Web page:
In a University Writing course at Columbia, a professor tells Hamza Taghy, a Columbia College junior, and his peers that they have 10 minutes to do a short writing assignment. While his peers type furiously, Taghy sits still. He has ideas, and he cares about the quality of the work. He just doesn’t have enough time to express them the way he wants to.
Taghy is from Morocco, and English is his second language after Moroccan Arabic. “Yeah, I realized there was a gap,” Taghy says as he refers to the discrepancy between his own written fluency and that of his English-speaking, often American peers.
Taghy went to a Moroccan school for his secondary education. Although he learned to write inEnglish, he explains, “the most I had to write was probably around 250 words.” I’m not sure whether he’s speaking hyperbolically or not.
Despite this, Taghy has plenty of experience with colloquial languages. Taghy tells me he speaks three languages, and that Moroccan Arabic is different enough from standard Arabic to count as a fourth. He learned English when he was younger.
I’ve learned that, for many students like Taghy—who grew up outside the United States and don’t speak English as their first language—adjusting to academic life at a writing-intensive American university differs from achieving colloquial proficiency, and it can be jarring. Indeed, Columbia’s Core Curriculum requires all undergraduate students to take courses in English reading and writing, even if English is not their first language. University Writing, in particular, requires that students read and write on complex subject matter. University Writing for International Students is meant to ease the transition to academia in English, but not all international students who speak English as a second language enroll in this section. Only four of the 75 University Writing sections offered for the spring semester of 2017 are geared towards international students, including University Writing for students at the School of General Studies.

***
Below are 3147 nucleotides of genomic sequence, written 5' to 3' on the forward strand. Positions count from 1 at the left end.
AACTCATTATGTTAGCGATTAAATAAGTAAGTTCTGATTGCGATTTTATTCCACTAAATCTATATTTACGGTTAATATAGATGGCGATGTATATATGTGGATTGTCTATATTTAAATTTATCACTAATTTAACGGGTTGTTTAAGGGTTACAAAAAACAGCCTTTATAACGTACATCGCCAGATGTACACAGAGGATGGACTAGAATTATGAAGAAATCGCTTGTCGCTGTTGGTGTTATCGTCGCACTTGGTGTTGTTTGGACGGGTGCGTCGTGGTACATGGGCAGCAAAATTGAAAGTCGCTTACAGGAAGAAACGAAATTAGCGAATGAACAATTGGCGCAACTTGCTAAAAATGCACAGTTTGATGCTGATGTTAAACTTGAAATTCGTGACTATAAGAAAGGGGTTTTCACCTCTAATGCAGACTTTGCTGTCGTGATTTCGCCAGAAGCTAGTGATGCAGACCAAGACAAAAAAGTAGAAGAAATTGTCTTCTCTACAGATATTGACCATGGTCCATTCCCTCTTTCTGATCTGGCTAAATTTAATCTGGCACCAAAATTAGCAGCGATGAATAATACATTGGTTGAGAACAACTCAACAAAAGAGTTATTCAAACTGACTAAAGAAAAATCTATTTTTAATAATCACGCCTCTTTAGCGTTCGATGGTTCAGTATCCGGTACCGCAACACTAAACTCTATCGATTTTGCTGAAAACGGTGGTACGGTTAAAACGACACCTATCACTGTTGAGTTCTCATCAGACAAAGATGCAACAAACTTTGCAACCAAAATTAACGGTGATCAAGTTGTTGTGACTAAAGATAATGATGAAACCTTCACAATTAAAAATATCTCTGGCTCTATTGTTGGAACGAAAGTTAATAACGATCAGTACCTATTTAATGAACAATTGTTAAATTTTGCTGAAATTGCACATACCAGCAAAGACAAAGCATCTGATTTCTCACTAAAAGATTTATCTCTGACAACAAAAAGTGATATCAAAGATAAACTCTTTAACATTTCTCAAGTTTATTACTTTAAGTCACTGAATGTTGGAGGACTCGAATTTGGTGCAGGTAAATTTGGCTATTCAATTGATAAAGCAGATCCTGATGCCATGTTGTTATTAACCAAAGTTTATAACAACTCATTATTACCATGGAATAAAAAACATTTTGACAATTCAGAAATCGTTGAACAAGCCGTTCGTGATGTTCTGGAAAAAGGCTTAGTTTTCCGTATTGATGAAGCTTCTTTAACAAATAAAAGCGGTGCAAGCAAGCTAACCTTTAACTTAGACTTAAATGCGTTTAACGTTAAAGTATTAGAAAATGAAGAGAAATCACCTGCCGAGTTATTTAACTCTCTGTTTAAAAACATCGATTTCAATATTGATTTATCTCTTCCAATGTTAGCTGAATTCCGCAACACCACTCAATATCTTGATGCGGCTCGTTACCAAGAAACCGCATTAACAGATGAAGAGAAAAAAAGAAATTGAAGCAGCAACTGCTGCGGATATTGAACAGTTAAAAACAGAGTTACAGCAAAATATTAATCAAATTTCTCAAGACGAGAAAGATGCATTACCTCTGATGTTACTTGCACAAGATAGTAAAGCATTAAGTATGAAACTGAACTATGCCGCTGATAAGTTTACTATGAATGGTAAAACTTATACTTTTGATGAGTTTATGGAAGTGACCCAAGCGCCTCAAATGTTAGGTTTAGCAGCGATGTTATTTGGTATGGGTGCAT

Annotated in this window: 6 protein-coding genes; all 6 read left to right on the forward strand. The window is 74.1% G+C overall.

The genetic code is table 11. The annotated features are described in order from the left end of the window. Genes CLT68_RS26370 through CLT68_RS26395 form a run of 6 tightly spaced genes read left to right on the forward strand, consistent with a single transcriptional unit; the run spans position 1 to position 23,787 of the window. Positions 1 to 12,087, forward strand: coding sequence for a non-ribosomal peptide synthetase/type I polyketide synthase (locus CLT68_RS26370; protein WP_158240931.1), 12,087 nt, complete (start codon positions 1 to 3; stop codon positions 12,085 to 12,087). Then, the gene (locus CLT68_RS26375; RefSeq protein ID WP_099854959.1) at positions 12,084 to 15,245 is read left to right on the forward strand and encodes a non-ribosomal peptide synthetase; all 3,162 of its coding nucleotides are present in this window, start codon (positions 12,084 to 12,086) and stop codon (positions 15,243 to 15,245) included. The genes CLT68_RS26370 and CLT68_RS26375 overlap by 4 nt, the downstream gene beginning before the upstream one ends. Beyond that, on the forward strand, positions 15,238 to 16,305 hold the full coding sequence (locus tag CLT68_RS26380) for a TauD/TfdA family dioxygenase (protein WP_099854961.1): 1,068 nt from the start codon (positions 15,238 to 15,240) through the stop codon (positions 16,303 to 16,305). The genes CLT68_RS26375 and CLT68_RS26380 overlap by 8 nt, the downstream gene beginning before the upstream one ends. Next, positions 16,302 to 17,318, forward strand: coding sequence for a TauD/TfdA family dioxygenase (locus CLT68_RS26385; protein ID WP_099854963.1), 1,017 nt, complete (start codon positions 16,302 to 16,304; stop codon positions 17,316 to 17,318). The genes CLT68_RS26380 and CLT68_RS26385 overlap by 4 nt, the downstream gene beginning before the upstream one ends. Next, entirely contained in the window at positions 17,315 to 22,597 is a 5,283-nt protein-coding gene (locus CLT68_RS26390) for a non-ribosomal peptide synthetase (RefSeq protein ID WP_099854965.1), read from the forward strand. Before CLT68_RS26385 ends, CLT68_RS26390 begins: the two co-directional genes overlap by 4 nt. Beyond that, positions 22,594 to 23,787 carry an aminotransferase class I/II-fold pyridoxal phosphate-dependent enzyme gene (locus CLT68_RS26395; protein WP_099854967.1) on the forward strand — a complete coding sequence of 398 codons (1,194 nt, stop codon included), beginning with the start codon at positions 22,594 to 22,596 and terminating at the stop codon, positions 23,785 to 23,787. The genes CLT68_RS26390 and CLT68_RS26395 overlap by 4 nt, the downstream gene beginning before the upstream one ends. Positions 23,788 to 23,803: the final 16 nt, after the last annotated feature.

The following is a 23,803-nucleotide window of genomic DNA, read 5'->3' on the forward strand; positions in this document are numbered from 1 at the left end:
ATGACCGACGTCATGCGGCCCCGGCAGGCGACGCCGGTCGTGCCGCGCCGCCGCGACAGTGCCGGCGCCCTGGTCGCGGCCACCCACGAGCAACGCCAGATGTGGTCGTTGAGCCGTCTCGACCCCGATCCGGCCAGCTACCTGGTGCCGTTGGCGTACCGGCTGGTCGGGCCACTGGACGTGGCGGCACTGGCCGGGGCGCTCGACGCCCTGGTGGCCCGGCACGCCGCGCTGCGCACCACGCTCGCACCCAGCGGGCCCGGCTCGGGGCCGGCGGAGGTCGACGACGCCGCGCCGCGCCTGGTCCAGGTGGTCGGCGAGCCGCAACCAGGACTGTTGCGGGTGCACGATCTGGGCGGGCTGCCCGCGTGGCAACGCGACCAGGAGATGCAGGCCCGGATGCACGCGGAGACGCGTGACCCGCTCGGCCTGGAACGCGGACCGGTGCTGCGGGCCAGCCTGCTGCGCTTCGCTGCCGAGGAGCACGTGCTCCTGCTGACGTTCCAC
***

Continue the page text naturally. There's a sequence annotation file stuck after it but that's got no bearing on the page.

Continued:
According to a seminal 1967 study on bilingualism, the bilingual individual exists in a socially shifting language reality, moving between one language and another. Wallace E. Lambert writes that bilingual people are subjected to “various types of adjustments to the bicultural demands,” depending on the language they’re speaking.
Part of a dual-degree program, Sciences Po and Columbia College junior, and economics and political science major, Piril Ozgercin is no stranger to bicultural demands. Ozgercin is originally from Izmir, Turkey, but moved to Menton, France to study at Sciences Po’s Middle Eastern and Mediterranean Undergraduate College of Menton. Two years later, she moved to Manhattan to finish her degree. Academically speaking, her Sciences Po curriculum had “similar and shared” texts to those within Columbia’s Core.
Ozgercin was placed into UWriting for native English speakers, in a human rights section. As we sit, surrounded by noisy students on Low Steps, she speaks at a calmer but more purposeful pace than the gossiping students around us. She had to take an English placement exam in Menton to get approved for this UWriting class, even though her English is impeccable—she received high scores on her International Baccalaureate, SAT, and TOEFL tests.
Because Taghy is a math major who is comfortable with spoken English, he only needs to think about his writing proficiency when he takes Core classes.
An international student myself, I am no stranger to the cultural shifts associated with attending college far from home. I wonder how other students in my position cope with the added challenges of learning in a language that they are not used to. While some students deny the assumption that their international status interferes with their ability to thrive in English language classes here at Columbia, others acknowledge that it adds an often unseen layer of stress to what is already a notoriously stressful university experience. Columbia’s foreign ESL studentshave to adjust to not only a new country, but also a culturally new way of learning in a different language.
The Writing Center exists to to assist students—especially international students—with written work on an individual basis. Dr. Sue Mendelsohn, the director of the Writing Center and associate director of the Undergraduate Writing Program, tells me that international students comprise 25 percent of the student body and 50 percent of Writing Center’s consultations. Mendelsohn says the center offers international students a six-week standing appointment, so that each student can come in once every six weeks to check in.
Mendelsohn has also been teaching UWriting since 2011. UWriting’s purpose is to help undergraduates understand their time at Columbia, “as entering a conversation that is taking place in a larger community and not just starting with fixed positions,” she says. Each student represents a part of a dialogue; no one student’s voice stands alone.